Apple Inc’s iPhone 13 debut was met with a stock slump on Tuesday, keeping with a tradition of poor share price performance on the day new devices are unveiled. Shares of the technology giant sank after Apple executives, including chief executive officer Tim Cook, presented the new lineup of phones and other devices. The stock fell 1 percent to close at US$148.12 in New York trading. Prior to Tuesday, Apple’s shares fell on three-quarters of the days Apple unveiled new iPhones, data compiled by Bloomberg showed. Excluding Apple’s 8.3 percent rally on the day cofounder Steve Jobs announced the first iPhone in
As Google expands its footprint in Taiwan, it plans to recruit software and hardware talent for its Google Nest smart device team, a chip development team, and teams to support its Pixel and Chromebook products, Google Taiwan said yesterday. Supply chain management talent will also be in demand, the company said at an online event. “There will always be openings for software engineers, hardware engineers and project managers,” Google Taiwan human resources head Vanessa Lu (呂亞樵) said. “The strength of the Taiwanese industry is very clear,” Lu said, adding that the company would continue to invest in Taiwan. Lu also doused some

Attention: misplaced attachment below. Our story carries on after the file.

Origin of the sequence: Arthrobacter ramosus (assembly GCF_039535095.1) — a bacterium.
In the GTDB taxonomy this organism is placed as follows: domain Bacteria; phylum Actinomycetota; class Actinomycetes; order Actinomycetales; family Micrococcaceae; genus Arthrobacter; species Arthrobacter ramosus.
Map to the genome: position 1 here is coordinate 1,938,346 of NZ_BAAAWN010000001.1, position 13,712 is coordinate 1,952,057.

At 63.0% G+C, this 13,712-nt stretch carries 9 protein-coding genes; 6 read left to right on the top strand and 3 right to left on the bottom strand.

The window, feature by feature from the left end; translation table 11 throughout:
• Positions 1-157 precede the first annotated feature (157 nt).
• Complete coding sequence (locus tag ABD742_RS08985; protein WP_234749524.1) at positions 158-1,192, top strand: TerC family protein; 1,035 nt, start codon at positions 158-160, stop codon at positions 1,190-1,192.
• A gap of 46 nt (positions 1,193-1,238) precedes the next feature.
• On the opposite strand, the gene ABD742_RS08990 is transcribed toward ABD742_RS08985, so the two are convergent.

BEATING SCHEDULE: Government plans are for nacelle assemblies to be totally local from next year, but Orsted Taiwan said that it was going ‘above and beyond’ Wind turbine manufacturer Siemens Gamesa Renewable Energy SA yesterday inaugurated Taiwan’s first nacelle assembly plant at the Port of Taichung, its first assembly facility for offshore nacelles outside Europe. Vice Premier Shen Jong-chin (沈榮津), a long-time champion of Taiwan’s ambitions to become a regional hub in the offshore wind farm industry, described the plant as a “milestone” at a ceremony at the plant. “The completion of Siemens Gamesa’s nacelle assembly plant is a milestone for the development of the offshore wind farm industry in Taiwan and a step toward localizing the supply chain,” Shen said. “This is only the beginning. My great hope
ROBUST DEMAND: 5G, AI and Internet of Things technologies are driving growth and employment, as the company plans a new plant in Hsinchu County Contract electronics manufacturer Wistron Corp (緯創) plans to invest about NT$11.1 billion (US$400.58 million) in Taiwan, in line with its global deployment strategy, the Ministry of Economic Affairs said on Friday. The company’s investment is also a demonstration of robust demand for 5G, artificial intelligence (AI) and Internet of Things applications, the ministry said in a statement. Wistron, spun off from Acer Inc (宏碁) in 2001, is a notebook computer original design manufacturing partner to major PC brands. The company, which is based in Taipei’s Neihu District (內湖), also produces servers, data storage devices, game consoles and communications products for brand clients